At the same time his competition is disunited and confused. No joint messaging. No real talks about a common platform to campaign on. In some cases even direct competition between them (instead of against Brexit supporting parties incl the Brexit Party).

This (at least initial) success was perfectly predictable. I still hope that the other parties get their act together, although I'm not very optimistic.

Armin Grewe, 2019-04-25

Armin, thanks for this profound and thorough look from the inside. You made a point or two there. Yet I still watch the drama with great incredulity.

Frank Mueller, 2019-04-25

I agree with Armin in his analysis of Farage: old Nige cracked on with setting up his latest party. He and his stooges made at least one egregious omission however: https://thebrexitparty.com

Ben Poole, 2019-04-26

In my limited experience of young people Snapchat and YouTube have a much more pervasive influence on the behaviour of its users than the Facebook application. I'm very worried about kids accepting the demise of their privacy and accepting the lack of accountability businesses have for the use the information they collect. On top of that I'm concerned at how kids are being conditioned to behave by applications like Snapchat with the emphasis of streaks.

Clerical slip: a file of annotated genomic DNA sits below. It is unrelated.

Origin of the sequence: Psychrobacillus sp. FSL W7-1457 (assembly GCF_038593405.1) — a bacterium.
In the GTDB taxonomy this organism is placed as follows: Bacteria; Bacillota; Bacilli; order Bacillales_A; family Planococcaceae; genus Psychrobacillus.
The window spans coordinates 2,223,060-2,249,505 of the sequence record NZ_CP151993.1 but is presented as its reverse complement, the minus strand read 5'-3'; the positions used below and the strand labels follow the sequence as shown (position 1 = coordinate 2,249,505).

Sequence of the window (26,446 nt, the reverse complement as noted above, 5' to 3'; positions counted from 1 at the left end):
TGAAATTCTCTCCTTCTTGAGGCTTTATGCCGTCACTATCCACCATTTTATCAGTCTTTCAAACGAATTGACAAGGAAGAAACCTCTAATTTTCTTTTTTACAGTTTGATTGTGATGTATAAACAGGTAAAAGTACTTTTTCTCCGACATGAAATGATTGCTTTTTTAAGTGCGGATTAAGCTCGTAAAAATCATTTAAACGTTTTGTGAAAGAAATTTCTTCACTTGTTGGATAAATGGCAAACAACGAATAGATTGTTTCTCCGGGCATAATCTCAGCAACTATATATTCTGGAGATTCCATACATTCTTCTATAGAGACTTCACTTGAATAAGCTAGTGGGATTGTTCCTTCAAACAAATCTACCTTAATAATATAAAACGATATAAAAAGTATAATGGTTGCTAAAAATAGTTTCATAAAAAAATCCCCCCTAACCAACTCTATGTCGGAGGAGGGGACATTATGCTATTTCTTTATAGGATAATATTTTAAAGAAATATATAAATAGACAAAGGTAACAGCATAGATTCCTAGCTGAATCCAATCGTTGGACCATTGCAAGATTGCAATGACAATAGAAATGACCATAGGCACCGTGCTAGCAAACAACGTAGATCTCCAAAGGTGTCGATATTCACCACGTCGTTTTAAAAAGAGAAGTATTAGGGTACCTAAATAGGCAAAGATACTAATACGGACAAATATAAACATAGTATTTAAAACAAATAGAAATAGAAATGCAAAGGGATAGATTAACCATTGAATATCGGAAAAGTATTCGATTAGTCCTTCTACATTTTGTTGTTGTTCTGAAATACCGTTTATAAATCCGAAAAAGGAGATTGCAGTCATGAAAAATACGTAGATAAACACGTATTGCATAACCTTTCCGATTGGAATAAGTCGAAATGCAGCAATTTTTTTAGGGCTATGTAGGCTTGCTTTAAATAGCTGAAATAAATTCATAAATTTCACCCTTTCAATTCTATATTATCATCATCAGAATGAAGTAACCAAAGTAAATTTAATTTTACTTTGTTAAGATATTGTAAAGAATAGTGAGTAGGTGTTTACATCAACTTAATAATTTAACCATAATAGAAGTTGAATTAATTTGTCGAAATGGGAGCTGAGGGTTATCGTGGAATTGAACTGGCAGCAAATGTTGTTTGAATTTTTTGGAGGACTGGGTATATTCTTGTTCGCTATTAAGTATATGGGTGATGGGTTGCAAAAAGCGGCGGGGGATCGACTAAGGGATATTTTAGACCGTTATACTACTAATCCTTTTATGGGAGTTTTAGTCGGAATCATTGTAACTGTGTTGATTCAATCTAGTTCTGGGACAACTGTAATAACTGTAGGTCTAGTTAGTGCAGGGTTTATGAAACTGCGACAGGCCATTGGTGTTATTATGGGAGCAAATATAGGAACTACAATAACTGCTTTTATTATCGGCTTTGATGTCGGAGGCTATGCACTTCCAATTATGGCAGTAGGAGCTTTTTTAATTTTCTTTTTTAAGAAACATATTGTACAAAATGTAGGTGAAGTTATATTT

It's a public health issue in my opinion and governments should be getting much more involved.

Jason Hook, 2019-04-26

I didn't make reference to Brexit in my rant about the new surveillance capitalism that's exploiting us and very directly our children.

The democratisation of information that platforms like FB, Snapchat, YouTube etc offers is as you've all said a real threat to democracy. What do we do about them? I think we should force them to charge for their services, allow users to configure their own feeds, tag content, and allow users to opt out of the capturing of all tracking information. In effect allowing users to see only what they ask to see and provide them with tools to exclude classes of content they don't want to see. I would want to look carefully at advertising and political advertising in particular perhaps imposing a ban during elections.

Jason Hook, 2019-04-26

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I explain difficult concepts in simple ways. For free, and for money. Clue procurement and bullshit detection.